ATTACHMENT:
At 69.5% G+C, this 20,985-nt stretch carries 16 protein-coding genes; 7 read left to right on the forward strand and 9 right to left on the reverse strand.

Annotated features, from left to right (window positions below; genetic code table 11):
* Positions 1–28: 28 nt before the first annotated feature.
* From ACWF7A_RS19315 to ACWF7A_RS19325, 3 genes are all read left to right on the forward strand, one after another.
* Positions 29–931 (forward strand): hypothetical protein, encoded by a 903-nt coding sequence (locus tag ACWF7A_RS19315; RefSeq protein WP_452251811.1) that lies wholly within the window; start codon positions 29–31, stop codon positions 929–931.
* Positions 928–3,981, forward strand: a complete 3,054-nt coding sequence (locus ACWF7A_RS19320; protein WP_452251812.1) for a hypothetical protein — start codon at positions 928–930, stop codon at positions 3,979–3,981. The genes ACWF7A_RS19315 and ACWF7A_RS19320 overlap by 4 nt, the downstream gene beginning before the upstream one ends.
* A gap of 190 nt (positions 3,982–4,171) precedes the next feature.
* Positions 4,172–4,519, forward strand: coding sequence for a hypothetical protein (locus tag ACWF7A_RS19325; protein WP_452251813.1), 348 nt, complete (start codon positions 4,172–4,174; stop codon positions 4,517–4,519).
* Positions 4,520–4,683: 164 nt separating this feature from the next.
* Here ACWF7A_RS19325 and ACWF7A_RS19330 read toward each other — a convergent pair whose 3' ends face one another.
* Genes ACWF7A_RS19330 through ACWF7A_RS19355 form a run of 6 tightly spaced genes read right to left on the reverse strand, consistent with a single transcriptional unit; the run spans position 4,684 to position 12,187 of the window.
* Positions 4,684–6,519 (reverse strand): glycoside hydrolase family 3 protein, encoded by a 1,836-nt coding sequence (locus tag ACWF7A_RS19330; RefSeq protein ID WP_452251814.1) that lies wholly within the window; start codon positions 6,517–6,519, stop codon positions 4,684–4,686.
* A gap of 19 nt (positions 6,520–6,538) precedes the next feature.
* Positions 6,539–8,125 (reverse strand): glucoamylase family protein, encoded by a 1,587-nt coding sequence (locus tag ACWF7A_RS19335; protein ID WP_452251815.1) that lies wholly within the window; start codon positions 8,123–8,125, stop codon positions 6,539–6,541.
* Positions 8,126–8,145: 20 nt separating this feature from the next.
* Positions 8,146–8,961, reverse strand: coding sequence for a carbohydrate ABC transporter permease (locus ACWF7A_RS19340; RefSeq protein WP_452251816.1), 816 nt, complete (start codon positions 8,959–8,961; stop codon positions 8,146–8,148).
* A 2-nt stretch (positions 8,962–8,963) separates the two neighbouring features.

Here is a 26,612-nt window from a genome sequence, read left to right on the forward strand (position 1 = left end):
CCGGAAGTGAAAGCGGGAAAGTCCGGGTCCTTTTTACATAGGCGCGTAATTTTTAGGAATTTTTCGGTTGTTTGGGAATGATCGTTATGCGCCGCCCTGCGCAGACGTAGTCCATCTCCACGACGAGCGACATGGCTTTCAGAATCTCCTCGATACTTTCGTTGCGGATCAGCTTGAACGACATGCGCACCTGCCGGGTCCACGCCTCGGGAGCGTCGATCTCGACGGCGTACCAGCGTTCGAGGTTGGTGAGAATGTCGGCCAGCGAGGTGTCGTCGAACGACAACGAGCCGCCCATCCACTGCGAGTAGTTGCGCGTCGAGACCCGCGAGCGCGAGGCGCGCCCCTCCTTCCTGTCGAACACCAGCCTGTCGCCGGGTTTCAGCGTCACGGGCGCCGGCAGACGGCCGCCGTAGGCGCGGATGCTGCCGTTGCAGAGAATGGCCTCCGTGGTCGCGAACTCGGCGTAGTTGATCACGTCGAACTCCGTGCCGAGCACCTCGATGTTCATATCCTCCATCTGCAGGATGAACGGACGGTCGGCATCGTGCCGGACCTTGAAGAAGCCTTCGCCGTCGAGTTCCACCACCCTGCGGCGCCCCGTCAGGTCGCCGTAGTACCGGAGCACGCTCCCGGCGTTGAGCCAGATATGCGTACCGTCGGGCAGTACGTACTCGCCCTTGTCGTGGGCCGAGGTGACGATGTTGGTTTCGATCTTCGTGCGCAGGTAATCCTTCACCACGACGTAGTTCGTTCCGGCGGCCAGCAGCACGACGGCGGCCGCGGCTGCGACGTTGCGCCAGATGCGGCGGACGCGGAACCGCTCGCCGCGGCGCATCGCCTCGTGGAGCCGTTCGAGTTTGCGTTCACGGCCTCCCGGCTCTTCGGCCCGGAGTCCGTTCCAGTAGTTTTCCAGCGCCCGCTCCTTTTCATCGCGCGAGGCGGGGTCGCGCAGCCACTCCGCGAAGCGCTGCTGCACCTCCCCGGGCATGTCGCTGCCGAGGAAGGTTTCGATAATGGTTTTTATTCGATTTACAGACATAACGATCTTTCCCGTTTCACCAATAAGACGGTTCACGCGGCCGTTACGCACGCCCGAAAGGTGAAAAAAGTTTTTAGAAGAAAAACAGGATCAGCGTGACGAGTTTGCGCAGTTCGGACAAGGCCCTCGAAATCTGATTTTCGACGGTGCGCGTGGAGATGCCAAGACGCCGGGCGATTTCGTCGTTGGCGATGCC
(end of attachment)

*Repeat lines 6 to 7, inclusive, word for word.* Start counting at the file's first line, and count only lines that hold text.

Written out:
* Positions 928–3,981, forward strand: a complete 3,054-nt coding sequence (locus ACWF7A_RS19320; protein WP_452251812.1) for a hypothetical protein — start codon at positions 928–930, stop codon at positions 3,979–3,981. The genes ACWF7A_RS19315 and ACWF7A_RS19320 overlap by 4 nt, the downstream gene beginning before the upstream one ends.
* A gap of 190 nt (positions 3,982–4,171) precedes the next feature.